The online international Climate Adaptation Summit (CAS 2021), hosted by the Netherlands Government, created the first-ever dedicated platform of global leaders and local stakeholders aimed at placing the world firmly on a pathway to accelerated climate adaptation and resilience towards a recovery from Covid-19.
The summit jumpstarted a year of climate-related events by linking up with the World Economic Forum’s Davos Agenda Week, Jan. 25-29 and also set the tone for COP26, the 2021 United Nations Climate Change Conference https://ukcop26.org.
The Summit was attended by World leaders such as German Chancellor Angela Merkel, British Prime Minister Boris Johnson, French President Emmanuel Macron, UN Secretary‐General Antonio Guterres, Prime Minister Sheikh Hasina of Bangladesh, The Deputy Prime Minister of China, Han Zheng, the US Climate Envoy John Kerry, President Joko Widodo of Indonesia, President Ali Bongo of Gabon, Prime Minister Narendra Modi of India, President Alberto Fernández of Argentina, IMF‐director Kristalina Georgieva, the former UN Secretary‐General Ban Ki‐moon, Bill Gates, co-founder of Bill and Melinda Gates Foundation. They discussed the global cooperation and enhanced leadership needed for a climate-resilient future by 2030.
. The full speaker list can be found here: https://www.cas2021.com/about‐ cas2021/opening‐session/speakers.
Climate Change has an Impact on Biodiversity
According to a recent study led by Almut Arneth from Karlsruhe Institute of Technology (KIT)1 a considerable number of existing and proposed post-2020 biodiversity targets by international organizations are at risk of being severely compromised due to climate change, even if other barriers such as habitat exploitation are removed. According to their analysis published in PNAS, global warming accelerates the loss of biodiversity. Vice versa, measures to protect biodiversity may also mitigate the impacts of climate change. The authors suggest that flexible approaches to conservation would allow dynamic responses to the effects of climate change on habitats and species.
According to their study, about a million plant and animal species are endangered worldwide. At least 13 of the 17 sustainable development goals of the United Nations, however, depend on biodiversity, including species diversity, the genetic diversity within species and the diversity of ecosystems. Biodiversity regulates fundamental processes, such as soil formation and water-, trace-gas-, and nutrient cycles and thus contributes notably l to regulating the climate. The continued loss of biodiversity makes humankind face ecological, social, and economic problems. "Apart from the over-exploitation of natural resources on land and in water, or environmental pollution, climate change also causes loss of biological diversity. This impact will increase in future," says Almut Arneth, Professor at the Atmospheric Environmental Research Division of the Institute of Meteorology and Climate Research (IMK-IFU), KIT's Campus Alpine in Garmisch-Partenkirchen. She led an international study that is now published in the Proceedings of the National Academy of Sciences of the United States of America (PNAS) under the title "Post-2020 biodiversity targets need to embrace climate change."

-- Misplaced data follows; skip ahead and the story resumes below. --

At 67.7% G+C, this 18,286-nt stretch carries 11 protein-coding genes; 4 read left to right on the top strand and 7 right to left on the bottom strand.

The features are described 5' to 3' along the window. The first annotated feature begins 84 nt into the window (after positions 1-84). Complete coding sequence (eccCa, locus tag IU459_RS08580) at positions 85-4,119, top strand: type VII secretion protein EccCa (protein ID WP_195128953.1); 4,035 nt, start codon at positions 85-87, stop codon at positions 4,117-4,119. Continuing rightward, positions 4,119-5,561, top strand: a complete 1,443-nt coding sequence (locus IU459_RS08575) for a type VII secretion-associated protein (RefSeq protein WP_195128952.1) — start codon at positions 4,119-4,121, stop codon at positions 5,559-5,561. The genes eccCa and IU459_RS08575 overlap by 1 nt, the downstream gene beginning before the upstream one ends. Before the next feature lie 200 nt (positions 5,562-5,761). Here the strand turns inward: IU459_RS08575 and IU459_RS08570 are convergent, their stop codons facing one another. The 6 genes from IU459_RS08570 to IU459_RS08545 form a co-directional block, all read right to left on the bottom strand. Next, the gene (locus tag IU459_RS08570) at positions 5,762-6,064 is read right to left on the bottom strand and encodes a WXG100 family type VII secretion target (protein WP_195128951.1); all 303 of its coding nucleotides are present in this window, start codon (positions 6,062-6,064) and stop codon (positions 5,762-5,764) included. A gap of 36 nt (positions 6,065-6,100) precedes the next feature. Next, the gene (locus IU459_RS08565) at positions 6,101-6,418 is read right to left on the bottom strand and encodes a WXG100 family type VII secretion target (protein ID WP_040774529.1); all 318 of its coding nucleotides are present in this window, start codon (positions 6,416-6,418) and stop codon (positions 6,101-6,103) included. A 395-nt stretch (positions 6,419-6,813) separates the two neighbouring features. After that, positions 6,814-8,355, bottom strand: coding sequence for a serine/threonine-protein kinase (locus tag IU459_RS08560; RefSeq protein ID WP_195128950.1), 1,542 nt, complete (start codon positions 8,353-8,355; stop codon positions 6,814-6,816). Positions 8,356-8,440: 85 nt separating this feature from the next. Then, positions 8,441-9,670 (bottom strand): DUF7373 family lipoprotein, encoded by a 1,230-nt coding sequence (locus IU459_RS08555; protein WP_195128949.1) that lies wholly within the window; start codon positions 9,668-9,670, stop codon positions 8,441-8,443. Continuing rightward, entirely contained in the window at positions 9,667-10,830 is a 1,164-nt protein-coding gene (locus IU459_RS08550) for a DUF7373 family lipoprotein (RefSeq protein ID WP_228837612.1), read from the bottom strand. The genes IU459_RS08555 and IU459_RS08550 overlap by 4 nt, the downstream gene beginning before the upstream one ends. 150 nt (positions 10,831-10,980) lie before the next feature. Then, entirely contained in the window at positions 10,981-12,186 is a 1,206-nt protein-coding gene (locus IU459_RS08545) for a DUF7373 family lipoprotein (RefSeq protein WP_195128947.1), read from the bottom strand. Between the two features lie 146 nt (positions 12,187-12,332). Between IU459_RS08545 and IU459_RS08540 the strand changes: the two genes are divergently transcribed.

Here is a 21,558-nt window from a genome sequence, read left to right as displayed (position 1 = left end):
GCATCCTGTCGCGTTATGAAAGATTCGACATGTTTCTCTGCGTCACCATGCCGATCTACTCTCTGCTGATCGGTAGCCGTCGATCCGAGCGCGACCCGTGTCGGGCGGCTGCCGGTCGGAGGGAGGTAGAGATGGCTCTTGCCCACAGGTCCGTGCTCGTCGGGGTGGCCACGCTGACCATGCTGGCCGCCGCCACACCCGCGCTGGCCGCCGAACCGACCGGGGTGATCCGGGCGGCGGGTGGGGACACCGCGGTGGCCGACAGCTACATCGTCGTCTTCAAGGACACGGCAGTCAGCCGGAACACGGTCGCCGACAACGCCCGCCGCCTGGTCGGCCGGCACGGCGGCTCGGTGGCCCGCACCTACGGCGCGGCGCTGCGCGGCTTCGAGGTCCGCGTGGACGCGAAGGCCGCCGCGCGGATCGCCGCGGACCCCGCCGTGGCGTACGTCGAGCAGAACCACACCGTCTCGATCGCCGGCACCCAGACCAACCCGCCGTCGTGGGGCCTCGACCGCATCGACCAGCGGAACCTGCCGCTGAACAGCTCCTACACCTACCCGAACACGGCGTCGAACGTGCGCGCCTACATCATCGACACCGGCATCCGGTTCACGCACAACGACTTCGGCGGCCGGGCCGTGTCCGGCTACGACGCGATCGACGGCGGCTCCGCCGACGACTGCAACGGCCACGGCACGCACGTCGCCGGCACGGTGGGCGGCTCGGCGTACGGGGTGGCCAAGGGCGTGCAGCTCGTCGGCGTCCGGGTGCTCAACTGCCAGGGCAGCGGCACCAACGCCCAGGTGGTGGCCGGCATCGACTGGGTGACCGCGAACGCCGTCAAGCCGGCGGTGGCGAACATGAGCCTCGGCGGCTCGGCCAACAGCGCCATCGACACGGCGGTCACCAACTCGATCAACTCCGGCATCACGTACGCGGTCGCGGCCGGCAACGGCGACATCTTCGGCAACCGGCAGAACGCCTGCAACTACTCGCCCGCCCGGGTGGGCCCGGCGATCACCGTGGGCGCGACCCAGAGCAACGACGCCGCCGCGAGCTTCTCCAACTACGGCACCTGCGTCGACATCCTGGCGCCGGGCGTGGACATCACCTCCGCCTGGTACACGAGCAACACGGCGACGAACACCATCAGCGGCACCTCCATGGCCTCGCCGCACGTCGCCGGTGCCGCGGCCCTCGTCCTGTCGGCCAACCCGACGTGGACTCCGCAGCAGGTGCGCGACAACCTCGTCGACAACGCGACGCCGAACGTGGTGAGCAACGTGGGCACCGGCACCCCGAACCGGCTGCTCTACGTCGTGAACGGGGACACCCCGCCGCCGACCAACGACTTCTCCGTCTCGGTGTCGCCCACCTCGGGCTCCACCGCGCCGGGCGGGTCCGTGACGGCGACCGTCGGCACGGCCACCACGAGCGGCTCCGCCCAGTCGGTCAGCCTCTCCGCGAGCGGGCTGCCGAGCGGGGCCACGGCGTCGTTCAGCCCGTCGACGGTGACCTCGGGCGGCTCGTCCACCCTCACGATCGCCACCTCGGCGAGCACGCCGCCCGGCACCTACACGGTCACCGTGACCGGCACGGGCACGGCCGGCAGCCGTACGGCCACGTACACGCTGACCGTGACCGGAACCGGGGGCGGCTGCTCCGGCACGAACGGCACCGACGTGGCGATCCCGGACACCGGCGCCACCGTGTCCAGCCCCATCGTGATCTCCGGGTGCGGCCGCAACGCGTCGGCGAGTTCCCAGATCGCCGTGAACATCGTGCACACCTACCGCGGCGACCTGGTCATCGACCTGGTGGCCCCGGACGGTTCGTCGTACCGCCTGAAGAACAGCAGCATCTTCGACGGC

Targets for Worldwide Biodiversity Conservation are Missed
In their study, scientists from Germany, France, Italy, Spain, Russia, South Africa, Mexico, and Japan analyzed the so-called Aichi targets for the worldwide protection of biodiversity that were adopted by the 10th Conference of the Parties of the UN Convention on Biodiversity in Nagoya, prefecture of Aichi, in 2010 for compliance by 2020. Most of these targets will be missed.
In addition, the researchers analyzed the set of revised biodiversity protection targets currently negotiated by the parties for the time after 2020, which are to be reached by 2030 or 2050. They found that many existing or proposed targets are at risk due to global warming, even if the mean global temperature increase would remain at the lower limit of projections. "It certainly is a big challenge, but also an important opportunity to better handle on the political level the interactions between climate change and biodiversity loss, and to better coordinate the biodiversity targets with the Paris Agreement on Climate Change and the Sustainable Development Goals," Arneth explains. The biodiversity targets proposed should therefore consider climate change much more explicitly, she thinks.
Climate Change Threatens Species & Mountain Glaciers to Shrink
In their study, Arneth gives an example: A biodiversity target for nature reserves must consider the fact that composition and growth of vegetation will change with climate change and that certain species of plants and animals will either migrate or be threatened, if climatic conditions are changing.